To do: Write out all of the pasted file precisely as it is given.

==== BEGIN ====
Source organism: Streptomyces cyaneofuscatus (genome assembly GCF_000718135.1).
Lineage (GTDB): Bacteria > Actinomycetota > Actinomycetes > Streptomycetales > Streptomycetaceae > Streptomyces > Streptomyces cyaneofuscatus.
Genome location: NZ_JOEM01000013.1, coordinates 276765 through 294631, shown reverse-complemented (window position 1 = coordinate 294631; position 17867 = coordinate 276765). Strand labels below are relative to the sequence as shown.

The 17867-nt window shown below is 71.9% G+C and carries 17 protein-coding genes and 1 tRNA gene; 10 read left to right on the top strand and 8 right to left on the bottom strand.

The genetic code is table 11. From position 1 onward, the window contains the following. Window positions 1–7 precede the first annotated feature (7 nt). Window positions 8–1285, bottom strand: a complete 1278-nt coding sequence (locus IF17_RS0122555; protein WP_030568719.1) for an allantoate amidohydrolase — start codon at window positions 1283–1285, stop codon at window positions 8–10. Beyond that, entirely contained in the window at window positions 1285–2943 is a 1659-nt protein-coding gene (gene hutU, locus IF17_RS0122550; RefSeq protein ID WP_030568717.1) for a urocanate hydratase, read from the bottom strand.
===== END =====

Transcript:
Source organism: Streptomyces cyaneofuscatus (genome assembly GCF_000718135.1).
Lineage (GTDB): Bacteria > Actinomycetota > Actinomycetes > Streptomycetales > Streptomycetaceae > Streptomyces > Streptomyces cyaneofuscatus.
Genome location: NZ_JOEM01000013.1, coordinates 276765 through 294631, shown reverse-complemented (window position 1 = coordinate 294631; position 17867 = coordinate 276765). Strand labels below are relative to the sequence as shown.

The 17867-nt window shown below is 71.9% G+C and carries 17 protein-coding genes and 1 tRNA gene; 10 read left to right on the top strand and 8 right to left on the bottom strand.

The genetic code is table 11. From position 1 onward, the window contains the following. Window positions 1–7 precede the first annotated feature (7 nt). Window positions 8–1285, bottom strand: a complete 1278-nt coding sequence (locus IF17_RS0122555; protein WP_030568719.1) for an allantoate amidohydrolase — start codon at window positions 1283–1285, stop codon at window positions 8–10. Beyond that, entirely contained in the window at window positions 1285–2943 is a 1659-nt protein-coding gene (gene hutU, locus IF17_RS0122550; RefSeq protein ID WP_030568717.1) for a urocanate hydratase, read from the bottom strand.